62-home East London approval quashed over 'materially misleading' daylight report

A judge has quashed a planning approval for a 62-home development in east London after concluding that an officers' report considered by the council's planning committee was 'materially misleading' regarding the scheme's impact on sunlight and daylight.

London's Royal Courts of Justice
London's Royal Courts of Justice

Local resident Melanie Rainbird had sought a judicial review of the London Borough of Tower Hamlets' planning permission for the scheme at Arnold Road, Bow.

The development would have seen an existing two-storey building on the site demolished and replaced with a development rising up to eight storeys.

According to the judgement decision document, Rainbird challenged the approval on three grounds. Firstly, she argued that a report examining the likely impact of the proposed development on daylight enjoyed by neighbouring properties had not been made available on the council’s website. Secondly, the planning committee had given "no weight to materials that residents had provided to members of that committee before their meeting", she said. Finally, members of the committee "were misled materially about the likely impact of the proposed development on the sunlight and daylight enjoyed by houses in the terrace", she claimed.

The judge dismissed the first two grounds, but upheld the third, quashing the planning permission.

Judge John Howell QC ruled that the committee had received "materially misleading" advice in a report from its planning officers. Had the advice been accurate, the council may have reached a different decision, he said.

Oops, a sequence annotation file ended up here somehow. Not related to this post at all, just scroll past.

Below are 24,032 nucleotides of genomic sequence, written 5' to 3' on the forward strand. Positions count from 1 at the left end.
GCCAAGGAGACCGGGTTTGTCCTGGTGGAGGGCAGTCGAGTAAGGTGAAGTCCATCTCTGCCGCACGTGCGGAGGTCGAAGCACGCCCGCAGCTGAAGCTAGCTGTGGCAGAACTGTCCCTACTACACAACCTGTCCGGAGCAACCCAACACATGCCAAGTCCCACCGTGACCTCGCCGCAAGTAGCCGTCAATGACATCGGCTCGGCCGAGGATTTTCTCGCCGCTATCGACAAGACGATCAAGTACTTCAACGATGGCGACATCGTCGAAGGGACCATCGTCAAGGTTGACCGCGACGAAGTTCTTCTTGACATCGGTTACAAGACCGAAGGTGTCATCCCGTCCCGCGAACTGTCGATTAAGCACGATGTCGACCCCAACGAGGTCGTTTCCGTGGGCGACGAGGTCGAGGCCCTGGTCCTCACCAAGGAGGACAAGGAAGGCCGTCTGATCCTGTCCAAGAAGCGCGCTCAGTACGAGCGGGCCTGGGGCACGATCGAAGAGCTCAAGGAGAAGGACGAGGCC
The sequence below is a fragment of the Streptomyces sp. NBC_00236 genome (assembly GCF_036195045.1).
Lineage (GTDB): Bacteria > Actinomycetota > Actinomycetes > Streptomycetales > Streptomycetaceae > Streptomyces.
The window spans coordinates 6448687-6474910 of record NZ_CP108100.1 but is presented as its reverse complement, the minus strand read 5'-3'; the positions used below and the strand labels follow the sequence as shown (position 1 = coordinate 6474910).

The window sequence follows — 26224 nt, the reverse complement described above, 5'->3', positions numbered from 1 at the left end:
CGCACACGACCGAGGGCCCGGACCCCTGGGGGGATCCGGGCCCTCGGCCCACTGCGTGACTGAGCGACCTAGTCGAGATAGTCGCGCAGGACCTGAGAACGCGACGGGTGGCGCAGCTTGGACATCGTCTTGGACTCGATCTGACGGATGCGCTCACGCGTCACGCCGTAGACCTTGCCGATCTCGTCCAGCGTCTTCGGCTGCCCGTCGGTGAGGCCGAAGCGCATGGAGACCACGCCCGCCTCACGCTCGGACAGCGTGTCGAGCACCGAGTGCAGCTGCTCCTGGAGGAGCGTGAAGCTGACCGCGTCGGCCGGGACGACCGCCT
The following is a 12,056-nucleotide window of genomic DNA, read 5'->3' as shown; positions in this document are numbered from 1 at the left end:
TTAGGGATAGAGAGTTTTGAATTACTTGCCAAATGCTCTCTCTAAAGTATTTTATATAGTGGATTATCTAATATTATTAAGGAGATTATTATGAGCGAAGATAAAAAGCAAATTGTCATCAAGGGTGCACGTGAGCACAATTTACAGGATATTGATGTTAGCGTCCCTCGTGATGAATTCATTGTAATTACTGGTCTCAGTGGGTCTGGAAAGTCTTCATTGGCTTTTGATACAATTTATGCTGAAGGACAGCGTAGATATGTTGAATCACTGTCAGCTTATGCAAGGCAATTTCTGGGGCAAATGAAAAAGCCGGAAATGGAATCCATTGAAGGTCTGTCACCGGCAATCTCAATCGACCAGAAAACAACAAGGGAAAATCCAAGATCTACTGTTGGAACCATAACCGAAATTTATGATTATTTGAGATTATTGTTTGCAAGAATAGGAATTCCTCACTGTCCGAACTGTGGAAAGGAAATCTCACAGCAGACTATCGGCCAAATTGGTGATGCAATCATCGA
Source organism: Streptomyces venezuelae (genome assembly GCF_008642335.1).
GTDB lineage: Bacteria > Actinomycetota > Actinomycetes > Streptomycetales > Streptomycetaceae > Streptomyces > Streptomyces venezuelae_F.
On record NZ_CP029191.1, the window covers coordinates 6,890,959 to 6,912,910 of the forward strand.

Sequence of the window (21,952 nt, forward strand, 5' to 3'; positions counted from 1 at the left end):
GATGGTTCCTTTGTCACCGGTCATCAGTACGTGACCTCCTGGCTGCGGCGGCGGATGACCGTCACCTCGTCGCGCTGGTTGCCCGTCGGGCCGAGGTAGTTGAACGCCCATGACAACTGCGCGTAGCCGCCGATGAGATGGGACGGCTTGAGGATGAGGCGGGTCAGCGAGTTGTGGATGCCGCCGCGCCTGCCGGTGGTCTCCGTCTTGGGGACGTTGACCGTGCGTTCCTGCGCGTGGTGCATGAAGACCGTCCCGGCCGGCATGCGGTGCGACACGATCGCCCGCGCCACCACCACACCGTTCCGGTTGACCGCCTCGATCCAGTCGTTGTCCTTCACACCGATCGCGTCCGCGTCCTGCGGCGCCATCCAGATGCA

The judge said that the council's planning committee had been misled to believe that no habitable rooms in the terrace would suffer a material deterioration in their sunlight if the development went ahead and that all rooms in the terrace would remain well-lit.

The committee was not told that there were 15 rooms in 11 properties that would suffer a significant adverse effect in terms of daylight, he said.

"The number of dwellings in Tomlins Grove and rooms within them which would suffer a material detriment in terms of sunlight and daylight as a result of the proposed development was not insignificant. The committee was misled into believing there would be no material deterioration in sunlight," the judgement said.

The misleading nature of the report was material to the decision in hand, the judge concluded, and he quashed the planning permission.

R on the Application of Rainbird v The Council of the London Borough of Tower Hamlets. Case Number: CO/2034/2017

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